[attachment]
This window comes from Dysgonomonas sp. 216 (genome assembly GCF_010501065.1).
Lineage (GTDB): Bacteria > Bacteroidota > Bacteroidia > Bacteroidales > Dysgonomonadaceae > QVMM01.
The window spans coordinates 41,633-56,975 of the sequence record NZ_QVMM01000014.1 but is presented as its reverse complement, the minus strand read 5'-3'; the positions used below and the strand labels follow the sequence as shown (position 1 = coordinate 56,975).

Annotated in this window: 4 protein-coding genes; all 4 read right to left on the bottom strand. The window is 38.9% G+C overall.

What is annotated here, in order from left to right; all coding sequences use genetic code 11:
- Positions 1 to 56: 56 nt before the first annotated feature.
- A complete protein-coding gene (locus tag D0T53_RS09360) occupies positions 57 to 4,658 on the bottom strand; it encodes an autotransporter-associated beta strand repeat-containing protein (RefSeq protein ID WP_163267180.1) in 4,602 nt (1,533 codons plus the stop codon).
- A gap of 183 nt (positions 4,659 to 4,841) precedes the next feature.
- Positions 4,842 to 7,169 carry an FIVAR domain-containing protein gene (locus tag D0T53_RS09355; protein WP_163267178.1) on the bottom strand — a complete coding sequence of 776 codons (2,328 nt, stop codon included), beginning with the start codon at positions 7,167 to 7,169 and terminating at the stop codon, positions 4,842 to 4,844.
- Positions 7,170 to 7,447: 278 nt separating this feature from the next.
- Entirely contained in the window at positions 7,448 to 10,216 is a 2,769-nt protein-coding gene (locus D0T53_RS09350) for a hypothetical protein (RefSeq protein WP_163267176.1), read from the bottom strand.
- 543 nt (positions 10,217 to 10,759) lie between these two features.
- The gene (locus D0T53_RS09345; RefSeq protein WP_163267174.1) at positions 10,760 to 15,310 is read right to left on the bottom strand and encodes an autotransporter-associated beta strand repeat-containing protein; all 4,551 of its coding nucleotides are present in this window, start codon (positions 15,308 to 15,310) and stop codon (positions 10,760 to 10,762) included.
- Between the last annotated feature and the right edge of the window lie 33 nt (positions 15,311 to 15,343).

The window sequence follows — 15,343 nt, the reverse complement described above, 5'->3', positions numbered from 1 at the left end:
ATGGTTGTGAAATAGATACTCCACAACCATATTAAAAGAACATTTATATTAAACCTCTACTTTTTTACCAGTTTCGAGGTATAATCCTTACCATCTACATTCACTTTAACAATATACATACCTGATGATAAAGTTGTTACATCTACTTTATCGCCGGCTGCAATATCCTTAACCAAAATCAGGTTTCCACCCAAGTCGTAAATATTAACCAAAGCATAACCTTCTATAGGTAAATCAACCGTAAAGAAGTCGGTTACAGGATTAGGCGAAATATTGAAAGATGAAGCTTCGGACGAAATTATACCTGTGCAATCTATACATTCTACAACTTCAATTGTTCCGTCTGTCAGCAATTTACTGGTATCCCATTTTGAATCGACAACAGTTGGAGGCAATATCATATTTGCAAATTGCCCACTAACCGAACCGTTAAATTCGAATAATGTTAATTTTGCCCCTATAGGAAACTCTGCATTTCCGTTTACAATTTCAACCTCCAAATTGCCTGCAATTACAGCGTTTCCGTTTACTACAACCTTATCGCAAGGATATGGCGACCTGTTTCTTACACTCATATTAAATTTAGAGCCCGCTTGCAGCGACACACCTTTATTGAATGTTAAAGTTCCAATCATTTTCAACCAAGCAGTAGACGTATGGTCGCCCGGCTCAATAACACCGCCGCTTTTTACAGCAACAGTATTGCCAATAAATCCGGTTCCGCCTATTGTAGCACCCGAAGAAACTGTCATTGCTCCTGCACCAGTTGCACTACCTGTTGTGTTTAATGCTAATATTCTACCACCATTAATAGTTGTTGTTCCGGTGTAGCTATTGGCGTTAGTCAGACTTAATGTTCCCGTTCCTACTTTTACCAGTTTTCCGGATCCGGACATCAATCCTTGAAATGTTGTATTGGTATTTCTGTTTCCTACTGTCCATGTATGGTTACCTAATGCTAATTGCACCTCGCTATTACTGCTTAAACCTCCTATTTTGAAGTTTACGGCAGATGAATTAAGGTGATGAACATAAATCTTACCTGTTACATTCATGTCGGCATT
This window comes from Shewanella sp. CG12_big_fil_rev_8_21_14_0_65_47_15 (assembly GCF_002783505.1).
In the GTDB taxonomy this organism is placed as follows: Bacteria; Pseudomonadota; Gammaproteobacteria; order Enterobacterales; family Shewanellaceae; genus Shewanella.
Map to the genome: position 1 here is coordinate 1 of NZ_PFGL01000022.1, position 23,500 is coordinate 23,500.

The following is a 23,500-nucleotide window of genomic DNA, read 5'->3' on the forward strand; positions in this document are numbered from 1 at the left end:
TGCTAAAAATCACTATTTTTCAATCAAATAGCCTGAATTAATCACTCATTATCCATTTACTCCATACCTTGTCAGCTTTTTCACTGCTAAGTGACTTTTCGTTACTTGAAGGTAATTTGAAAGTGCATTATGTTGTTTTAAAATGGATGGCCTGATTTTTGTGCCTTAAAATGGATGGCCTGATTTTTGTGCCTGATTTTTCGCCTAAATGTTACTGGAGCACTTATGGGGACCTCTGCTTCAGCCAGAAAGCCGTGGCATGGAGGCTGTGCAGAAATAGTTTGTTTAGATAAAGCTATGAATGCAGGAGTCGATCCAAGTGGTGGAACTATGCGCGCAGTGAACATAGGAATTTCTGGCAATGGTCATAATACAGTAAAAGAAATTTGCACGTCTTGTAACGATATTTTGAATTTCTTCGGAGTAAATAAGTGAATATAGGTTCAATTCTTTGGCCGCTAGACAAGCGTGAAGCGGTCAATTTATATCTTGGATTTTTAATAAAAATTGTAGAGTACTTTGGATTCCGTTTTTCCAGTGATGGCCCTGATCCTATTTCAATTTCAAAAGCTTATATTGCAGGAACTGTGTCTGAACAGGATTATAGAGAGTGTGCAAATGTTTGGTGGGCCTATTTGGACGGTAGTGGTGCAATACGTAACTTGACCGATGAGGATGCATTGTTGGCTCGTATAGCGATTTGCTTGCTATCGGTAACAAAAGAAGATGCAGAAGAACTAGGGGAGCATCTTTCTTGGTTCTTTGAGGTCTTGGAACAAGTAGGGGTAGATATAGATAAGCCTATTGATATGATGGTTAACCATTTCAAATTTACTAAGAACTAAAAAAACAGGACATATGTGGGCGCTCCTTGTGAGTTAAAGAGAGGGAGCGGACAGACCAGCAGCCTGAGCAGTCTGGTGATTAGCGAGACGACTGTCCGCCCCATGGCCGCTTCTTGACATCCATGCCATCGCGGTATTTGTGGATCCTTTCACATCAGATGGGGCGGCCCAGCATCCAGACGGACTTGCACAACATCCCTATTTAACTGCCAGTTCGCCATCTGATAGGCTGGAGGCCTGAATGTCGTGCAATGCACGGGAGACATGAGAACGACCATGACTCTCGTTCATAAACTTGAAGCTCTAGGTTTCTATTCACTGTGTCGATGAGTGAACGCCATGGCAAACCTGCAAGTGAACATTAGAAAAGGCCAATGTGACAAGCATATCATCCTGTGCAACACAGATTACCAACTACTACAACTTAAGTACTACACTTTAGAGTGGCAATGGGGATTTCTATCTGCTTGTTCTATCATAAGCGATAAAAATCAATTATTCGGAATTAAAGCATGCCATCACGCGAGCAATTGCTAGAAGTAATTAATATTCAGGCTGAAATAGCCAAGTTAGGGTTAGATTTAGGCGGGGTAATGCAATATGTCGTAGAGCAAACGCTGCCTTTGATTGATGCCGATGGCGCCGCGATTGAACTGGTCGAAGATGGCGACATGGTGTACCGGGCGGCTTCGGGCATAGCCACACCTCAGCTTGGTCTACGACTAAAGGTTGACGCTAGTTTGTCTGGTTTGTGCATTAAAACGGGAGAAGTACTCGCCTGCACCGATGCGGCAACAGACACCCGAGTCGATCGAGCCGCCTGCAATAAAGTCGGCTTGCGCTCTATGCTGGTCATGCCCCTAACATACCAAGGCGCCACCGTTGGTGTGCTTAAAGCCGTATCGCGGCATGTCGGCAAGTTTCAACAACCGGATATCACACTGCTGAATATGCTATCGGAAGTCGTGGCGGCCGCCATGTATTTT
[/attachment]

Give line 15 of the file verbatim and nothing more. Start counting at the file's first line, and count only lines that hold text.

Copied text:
The window sequence follows — 15,343 nt, the reverse complement described above, 5'->3', positions numbered from 1 at the left end: